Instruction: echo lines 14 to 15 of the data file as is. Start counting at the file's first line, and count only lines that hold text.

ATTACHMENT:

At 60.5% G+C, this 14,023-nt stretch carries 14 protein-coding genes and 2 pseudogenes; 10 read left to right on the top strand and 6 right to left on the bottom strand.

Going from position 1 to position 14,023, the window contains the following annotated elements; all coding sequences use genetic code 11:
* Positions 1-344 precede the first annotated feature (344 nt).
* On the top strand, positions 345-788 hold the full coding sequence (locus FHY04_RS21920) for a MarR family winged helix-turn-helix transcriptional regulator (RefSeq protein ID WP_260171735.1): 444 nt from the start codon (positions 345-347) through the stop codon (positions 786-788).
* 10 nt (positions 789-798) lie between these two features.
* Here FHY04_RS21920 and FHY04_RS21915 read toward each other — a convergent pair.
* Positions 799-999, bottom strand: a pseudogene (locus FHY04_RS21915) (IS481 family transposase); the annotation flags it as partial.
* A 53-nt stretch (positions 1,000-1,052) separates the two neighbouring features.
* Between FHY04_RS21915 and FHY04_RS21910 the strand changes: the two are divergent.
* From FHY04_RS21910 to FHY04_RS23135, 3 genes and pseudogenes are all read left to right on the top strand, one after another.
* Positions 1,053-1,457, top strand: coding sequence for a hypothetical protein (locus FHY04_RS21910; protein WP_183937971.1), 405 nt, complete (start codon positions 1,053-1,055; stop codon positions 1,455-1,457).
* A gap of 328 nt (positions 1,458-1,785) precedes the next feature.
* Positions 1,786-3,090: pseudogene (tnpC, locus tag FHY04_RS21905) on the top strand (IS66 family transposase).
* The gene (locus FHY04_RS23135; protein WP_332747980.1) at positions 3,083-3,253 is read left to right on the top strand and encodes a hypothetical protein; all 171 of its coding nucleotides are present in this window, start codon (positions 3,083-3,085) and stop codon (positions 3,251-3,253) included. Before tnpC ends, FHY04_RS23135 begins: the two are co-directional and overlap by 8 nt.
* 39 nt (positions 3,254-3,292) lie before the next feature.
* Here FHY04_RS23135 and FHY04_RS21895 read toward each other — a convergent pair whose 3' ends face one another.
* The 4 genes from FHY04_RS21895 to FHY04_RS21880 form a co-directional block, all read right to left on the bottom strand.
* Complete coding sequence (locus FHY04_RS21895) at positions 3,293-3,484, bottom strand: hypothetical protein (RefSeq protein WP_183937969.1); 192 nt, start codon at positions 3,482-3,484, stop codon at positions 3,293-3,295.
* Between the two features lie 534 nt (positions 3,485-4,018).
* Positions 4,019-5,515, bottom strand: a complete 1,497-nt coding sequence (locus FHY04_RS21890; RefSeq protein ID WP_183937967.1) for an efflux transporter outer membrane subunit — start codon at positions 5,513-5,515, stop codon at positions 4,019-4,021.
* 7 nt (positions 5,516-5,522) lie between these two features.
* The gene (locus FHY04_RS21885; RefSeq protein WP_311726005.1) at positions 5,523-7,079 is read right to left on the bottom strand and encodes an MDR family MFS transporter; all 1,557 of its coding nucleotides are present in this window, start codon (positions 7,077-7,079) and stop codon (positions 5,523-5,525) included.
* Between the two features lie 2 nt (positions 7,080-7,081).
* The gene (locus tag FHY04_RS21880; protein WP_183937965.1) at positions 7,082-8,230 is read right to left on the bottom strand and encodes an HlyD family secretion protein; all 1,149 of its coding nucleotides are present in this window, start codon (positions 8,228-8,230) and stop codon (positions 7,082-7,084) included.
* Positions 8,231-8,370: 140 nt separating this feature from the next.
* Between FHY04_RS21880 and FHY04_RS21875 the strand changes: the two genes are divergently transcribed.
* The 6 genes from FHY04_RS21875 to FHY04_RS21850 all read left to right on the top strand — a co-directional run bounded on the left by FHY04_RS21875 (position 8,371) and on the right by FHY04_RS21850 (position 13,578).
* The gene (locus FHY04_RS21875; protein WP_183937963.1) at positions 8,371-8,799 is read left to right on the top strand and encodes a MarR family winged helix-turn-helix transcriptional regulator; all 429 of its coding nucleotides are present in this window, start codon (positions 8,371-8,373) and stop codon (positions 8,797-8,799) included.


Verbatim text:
* The gene (locus FHY04_RS23135; protein WP_332747980.1) at positions 3,083-3,253 is read left to right on the top strand and encodes a hypothetical protein; all 171 of its coding nucleotides are present in this window, start codon (positions 3,083-3,085) and stop codon (positions 3,251-3,253) included. Before tnpC ends, FHY04_RS23135 begins: the two are co-directional and overlap by 8 nt.
* 39 nt (positions 3,254-3,292) lie before the next feature.